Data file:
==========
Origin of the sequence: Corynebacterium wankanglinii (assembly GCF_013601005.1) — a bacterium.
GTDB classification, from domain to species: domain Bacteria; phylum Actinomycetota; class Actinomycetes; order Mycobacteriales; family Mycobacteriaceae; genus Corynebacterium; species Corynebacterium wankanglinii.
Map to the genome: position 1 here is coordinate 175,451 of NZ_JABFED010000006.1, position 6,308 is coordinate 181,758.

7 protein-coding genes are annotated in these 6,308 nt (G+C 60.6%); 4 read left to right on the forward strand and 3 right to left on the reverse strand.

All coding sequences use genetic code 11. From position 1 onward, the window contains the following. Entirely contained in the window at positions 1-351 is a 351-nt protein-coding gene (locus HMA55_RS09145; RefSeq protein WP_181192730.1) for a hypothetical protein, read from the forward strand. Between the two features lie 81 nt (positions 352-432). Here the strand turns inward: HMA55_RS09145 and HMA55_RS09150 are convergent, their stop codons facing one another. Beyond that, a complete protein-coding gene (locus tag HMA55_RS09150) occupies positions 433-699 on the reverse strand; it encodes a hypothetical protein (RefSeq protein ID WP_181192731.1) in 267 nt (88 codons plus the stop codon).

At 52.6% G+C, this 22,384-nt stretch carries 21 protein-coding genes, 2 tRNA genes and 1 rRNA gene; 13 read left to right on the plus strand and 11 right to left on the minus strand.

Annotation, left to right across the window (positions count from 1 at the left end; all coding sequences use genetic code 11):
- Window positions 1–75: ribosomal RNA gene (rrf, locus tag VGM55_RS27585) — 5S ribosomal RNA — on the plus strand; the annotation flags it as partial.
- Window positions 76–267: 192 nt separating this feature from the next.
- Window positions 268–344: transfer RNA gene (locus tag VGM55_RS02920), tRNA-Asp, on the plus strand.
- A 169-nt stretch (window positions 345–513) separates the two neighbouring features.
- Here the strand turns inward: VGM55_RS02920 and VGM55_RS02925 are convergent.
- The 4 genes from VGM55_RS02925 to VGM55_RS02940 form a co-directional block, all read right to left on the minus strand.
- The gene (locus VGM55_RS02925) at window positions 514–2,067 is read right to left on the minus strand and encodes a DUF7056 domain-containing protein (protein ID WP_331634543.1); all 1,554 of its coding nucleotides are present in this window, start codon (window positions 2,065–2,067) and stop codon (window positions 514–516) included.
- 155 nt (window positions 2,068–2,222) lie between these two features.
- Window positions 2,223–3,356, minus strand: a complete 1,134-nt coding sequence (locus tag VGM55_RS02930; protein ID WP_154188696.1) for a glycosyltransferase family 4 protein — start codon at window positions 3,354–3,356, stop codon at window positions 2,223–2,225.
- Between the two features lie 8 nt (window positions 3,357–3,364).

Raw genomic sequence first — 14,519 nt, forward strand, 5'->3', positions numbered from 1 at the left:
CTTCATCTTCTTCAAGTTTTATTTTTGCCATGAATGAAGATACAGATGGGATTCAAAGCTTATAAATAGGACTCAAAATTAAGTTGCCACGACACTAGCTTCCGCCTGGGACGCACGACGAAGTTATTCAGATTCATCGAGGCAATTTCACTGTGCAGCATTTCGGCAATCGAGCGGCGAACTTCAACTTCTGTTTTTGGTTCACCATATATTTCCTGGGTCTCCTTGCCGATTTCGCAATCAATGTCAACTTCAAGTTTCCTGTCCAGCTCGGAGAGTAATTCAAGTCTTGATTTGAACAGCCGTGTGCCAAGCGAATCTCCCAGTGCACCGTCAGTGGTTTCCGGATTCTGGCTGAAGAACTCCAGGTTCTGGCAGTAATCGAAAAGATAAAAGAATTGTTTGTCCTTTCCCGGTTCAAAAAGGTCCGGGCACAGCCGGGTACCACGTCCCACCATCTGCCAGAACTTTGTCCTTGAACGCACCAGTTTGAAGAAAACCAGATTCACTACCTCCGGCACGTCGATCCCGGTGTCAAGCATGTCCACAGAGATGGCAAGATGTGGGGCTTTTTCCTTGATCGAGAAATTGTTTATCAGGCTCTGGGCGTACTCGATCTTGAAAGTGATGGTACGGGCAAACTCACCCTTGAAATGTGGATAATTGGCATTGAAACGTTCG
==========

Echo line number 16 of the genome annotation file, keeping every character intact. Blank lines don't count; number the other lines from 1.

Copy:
- Window positions 2,223–3,356, minus strand: a complete 1,134-nt coding sequence (locus tag VGM55_RS02930; protein ID WP_154188696.1) for a glycosyltransferase family 4 protein — start codon at window positions 3,354–3,356, stop codon at window positions 2,223–2,225.